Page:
Roger Cohen: What the Media Isn't Telling You About the Rio Olympics
Roger Cohen is clearly an Olympics fan, and he is sick and tired of all the negative stories about the Rio Summer Games. In Monday's column, he is at pains to inform the reading public that although Brazil still has problems, it's a hell of a lot better than it used to be.
"When I was a correspondent in Brazil 30 years ago," he writes, "inflation was rampant. It ran at an average of 707.4 percent a year from 1985 to 1989. The salaries of the poor were wiped out within hours of being paid. The country went through three currencies — cruzeiro, cruzado and cruzado novo — while I lived in Rio. The only way out for Brazilians, people joked, was GaleÃ£o, the international airport."
For kicks, poor kids from the slums rode the tops of moving trains and many were killed doing so. Inequality was extreme. "Yet even in those tumultuous times it was not all of it," Cohen continues. "'Tudo bem?' — 'All good?' — I would ask when I ventured into the ubiquitous favelas, or slums. 'Tudo bem!' was often the response, along with a smile, even when all was entirely awful. Penury in the sun is not penury in the cold."
Brazil began its transformation in the '80s, a change which has included a stable currency and a growing middle class. Today, Brazil is one of the world's top economies. Life expectancy is up sharply, and corruption actually has consequences as the impeachment process of Dilma Rousseff illustrates. There are still problems aplenty, but Brazil has a joyous culture, and many things to celebrate.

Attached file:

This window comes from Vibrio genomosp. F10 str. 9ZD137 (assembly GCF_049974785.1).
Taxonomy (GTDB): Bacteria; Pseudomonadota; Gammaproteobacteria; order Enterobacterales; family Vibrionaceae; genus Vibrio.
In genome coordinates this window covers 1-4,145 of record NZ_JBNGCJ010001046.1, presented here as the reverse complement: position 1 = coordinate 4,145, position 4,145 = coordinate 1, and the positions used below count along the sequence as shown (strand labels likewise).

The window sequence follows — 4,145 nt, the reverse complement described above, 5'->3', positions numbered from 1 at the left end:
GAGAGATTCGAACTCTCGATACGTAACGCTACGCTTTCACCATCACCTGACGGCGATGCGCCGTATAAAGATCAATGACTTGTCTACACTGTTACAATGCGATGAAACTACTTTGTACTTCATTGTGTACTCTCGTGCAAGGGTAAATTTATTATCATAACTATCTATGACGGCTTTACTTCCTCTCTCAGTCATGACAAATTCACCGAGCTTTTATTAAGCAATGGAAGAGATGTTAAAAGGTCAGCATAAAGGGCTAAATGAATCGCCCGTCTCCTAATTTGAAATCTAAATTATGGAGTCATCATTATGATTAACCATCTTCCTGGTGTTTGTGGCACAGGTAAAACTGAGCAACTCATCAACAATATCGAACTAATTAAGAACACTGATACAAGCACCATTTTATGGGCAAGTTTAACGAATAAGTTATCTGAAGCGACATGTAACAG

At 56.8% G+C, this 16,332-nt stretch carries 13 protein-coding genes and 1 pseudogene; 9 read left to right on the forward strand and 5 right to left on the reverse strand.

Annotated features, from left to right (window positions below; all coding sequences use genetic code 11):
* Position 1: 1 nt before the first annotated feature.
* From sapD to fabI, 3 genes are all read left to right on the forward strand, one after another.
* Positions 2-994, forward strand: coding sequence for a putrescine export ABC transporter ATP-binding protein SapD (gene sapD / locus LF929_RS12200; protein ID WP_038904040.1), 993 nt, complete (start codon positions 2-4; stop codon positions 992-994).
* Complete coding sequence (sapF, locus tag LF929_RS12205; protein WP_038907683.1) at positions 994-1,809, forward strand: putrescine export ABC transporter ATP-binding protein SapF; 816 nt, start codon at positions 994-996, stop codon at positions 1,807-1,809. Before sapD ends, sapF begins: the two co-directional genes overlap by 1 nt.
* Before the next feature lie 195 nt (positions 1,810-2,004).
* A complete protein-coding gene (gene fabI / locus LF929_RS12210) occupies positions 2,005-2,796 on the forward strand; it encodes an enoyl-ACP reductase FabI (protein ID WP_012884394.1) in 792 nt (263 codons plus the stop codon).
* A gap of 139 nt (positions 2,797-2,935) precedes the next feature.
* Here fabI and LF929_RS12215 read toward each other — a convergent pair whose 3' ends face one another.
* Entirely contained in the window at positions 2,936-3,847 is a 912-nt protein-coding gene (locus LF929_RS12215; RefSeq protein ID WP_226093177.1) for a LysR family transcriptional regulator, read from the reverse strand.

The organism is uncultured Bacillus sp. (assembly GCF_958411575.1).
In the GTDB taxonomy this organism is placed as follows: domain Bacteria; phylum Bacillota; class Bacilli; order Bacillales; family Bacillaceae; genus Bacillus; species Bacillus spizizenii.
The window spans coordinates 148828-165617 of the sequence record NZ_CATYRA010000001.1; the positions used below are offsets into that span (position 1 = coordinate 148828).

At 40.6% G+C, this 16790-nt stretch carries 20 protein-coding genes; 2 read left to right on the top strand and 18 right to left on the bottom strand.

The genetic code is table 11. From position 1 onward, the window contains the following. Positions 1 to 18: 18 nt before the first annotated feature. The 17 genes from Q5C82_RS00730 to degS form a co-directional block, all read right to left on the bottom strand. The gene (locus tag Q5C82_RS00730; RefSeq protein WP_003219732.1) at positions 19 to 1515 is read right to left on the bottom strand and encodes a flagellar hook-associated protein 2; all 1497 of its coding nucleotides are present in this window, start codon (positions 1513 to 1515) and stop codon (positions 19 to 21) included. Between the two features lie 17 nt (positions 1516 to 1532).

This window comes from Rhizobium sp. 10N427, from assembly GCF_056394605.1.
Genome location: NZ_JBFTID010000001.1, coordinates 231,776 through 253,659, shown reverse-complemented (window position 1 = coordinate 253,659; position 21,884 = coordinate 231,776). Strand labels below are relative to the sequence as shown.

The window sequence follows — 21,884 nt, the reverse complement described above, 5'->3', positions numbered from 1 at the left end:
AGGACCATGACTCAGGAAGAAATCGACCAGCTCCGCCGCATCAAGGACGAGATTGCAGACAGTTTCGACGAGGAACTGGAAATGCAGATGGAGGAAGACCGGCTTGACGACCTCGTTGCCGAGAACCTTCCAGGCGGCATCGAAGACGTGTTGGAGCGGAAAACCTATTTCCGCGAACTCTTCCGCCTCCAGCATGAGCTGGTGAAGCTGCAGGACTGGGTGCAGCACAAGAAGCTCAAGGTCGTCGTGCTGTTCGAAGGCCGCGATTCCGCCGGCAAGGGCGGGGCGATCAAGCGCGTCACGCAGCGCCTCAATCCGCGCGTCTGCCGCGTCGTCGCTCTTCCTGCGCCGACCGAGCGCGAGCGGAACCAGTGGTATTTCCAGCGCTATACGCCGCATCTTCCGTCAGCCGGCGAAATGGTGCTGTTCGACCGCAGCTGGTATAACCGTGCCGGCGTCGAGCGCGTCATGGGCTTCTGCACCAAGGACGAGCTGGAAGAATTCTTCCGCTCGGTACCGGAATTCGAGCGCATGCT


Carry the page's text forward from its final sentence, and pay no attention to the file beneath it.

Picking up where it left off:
But you won't read anything favorable in the press, Cohen laments, and he calls foul! His point in a nutshell:
There is something in the developed world that does not like a developing country that organizes a major sporting event. I heard the same jeremiads in South Africa at the time of the World Cup in 2010: the crime that would ruin things, the poverty that was shameful, and the inefficiency that would plague visitors. The tournament was a triumph. I don’t recall reporters combing the poorest, most crime-ridden parts of Britain in 2012 to find people ready to grumble about the London Olympics.
These Olympics are good for Brazil and good for humanity, a needed tonic. Watch Usain Bolt or Simone Biles and feel uplifted
My preferred image is that of Rafaela Silva, the young Brazilian woman from the violent Rio slum of Cidade de Deus, who won a gold medal in judo and declared: “This medal demonstrates that a child who has a dream should believe, even if it takes time, because the dream can be realized.”
That's the image Cohen prefers to leave you with.